Many works of Caravaggio are on religious themes. Hence, the labels help the audiences to “to identify purely and simply the elements of the scene and the scene itself; it is a matter of a denoted description of the image” [iii] The Taking of Christ was painted by Caravaggio for the Roman Marquis Ciriaco Mattei at the end of 1602. To understand the symbolic figures in the paintings, we are supposed to have the knowledge of the religious background. Reading the label, we can also tell this painting I saw in London belongs to Jesuit Community of Dublin. This painting was thought to be disappeared in 18th and it was rediscovered in the 1990s. Similarly, it was only in the 20th century that Caravaggio’s importance to the development of Western art was rediscovered. Look at his name “Michelangelo Merisi da Caravaggio”.  The name is not only a name of an artist but also a name reminds us of a genre of paintings. “Caravaggio” is not the painter’s last name but the name of a town not far from the city of Bergamo. This name has been used symbolically for many meanings after the success of the painter.

Thinking about the rediscovery of Caravaggio in the 20th century, itself was a symbolic study. As Dr. Irvine said “Signs and symbols are always formed in systems”[iv] (Irvine, P2)Through the time, works of Caravaggio have generated different kinds of responses. People gaze on Caravaggio and get different signs and symbols in different eras based on the different system. People in the Caravaggio’s time regarded him as the most radical painter and people in our time respect Caravaggio as a symbol of western art tradition. Meanwhile, people in 18th century may just ignore him.


Michelangelo Merisi, called Caravaggio, Italian (1571-1610). Saint John the Baptist in the Wilderness, 1604-1605. Oil on canvas, 68 x 52 inches. Purchase: William Rockhill Nelson Trust, 52-25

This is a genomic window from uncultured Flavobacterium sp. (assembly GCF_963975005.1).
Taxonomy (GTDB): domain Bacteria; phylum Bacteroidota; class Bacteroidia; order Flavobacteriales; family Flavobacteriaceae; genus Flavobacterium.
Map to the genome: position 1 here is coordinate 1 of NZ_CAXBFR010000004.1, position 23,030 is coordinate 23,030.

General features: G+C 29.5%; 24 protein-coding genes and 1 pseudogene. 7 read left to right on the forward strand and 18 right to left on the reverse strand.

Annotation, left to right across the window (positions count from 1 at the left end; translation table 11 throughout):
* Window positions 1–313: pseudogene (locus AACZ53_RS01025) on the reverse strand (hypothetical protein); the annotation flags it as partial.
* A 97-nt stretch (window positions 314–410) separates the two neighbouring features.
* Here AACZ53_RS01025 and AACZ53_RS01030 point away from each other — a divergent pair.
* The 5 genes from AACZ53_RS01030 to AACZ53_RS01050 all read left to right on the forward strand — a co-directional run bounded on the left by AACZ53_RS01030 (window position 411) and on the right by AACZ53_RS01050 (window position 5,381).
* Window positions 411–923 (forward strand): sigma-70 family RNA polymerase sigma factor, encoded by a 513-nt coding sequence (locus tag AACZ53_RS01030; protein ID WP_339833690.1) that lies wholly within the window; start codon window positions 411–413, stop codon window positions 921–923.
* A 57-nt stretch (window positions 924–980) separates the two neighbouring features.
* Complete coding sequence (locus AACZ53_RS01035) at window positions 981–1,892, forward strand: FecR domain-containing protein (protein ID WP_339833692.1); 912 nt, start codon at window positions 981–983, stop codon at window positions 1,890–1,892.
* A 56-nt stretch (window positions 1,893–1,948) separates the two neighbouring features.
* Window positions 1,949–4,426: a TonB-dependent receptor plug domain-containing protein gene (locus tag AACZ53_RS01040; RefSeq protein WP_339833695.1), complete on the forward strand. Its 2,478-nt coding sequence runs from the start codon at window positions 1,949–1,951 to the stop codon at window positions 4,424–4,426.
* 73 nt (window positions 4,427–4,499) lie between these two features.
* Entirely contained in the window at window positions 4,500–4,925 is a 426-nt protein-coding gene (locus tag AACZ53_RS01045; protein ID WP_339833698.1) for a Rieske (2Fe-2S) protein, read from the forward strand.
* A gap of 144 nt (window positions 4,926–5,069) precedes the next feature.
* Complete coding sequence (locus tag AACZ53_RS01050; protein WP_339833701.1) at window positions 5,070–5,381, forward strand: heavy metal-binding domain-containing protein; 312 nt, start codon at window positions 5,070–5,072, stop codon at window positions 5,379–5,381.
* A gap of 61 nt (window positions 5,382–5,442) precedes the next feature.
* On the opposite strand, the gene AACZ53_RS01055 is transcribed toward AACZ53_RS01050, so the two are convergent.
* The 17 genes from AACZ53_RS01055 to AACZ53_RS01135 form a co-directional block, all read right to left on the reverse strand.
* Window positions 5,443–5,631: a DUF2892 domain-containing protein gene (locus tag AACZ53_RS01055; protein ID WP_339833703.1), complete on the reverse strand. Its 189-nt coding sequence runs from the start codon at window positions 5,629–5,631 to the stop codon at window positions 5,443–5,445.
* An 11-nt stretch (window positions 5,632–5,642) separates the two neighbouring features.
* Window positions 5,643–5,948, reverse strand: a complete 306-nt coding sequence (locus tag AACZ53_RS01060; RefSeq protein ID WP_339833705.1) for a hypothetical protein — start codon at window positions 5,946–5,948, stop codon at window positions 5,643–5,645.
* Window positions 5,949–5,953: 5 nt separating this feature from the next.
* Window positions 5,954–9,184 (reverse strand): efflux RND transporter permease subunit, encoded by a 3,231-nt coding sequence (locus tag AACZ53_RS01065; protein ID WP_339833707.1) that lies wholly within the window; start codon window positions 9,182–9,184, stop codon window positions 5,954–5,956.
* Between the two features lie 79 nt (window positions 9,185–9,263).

Caravaggio is known for using ordinary people as his models and putting them in extreme circumstances. My favorite painting in the exhibition is this Saint John in the Wilderness from the Nelson-Atkins museum. “Rather than presenting the saint as an emaciated old man, Caravaggio painted a muscular half-nude youth”(Souter,2016)[v] Looking at the shadow on his neck, we know he will die when Salome demands his head (See another masterpiece of Caravaggio), but now he looks so sexy and peaceful. Caravaggio depicted the saintly scenes in a real-life likeness. His imitators followed his steps. When we gaze on other works of the exhibition, It’s not difficult to find what the followers inherited from Caravaggio. They utilized chiaroscuro techniques; depicted glowing candlelit scenes; ordinal human beings became their subjects.

Understanding the meaning of something is one’s “competence in engaging the available cultural encyclopedia, the whole repertoire of symbolic resources available and known to a culture.” (Irvine P42)  To understand the meaning of Caravaggio’s work require historical background and analysis.


 [i] Michael Hodges, “Beyond Caravaggio Review: A Compelling Tribute to Influential Artist.” Mail Online. 15 Oct. 2016

[ii] Daniel Chandler, Semiotics: The Basics.  P 42 2nd ed. New York, NY: Routledge, 2007

[iii] Roland Barthes, “Rhetoric of the Image.” In Image, Music, Text, translated by Stephen Heath, P156 . New York: Hill and Wang, 1988.

[iv] Martin Irvine “Introduction to Visual Semiotics”, P2, 2017.

 [v] Anna Souter. “Beyond Caravaggio at the National Gallery | Exhibition Review.” The Upcoming. N.p

[vi] Martin Irvine, “Intro to the Grammar of Meaning Systems: Signs, Symbols, Semiosis.” 2017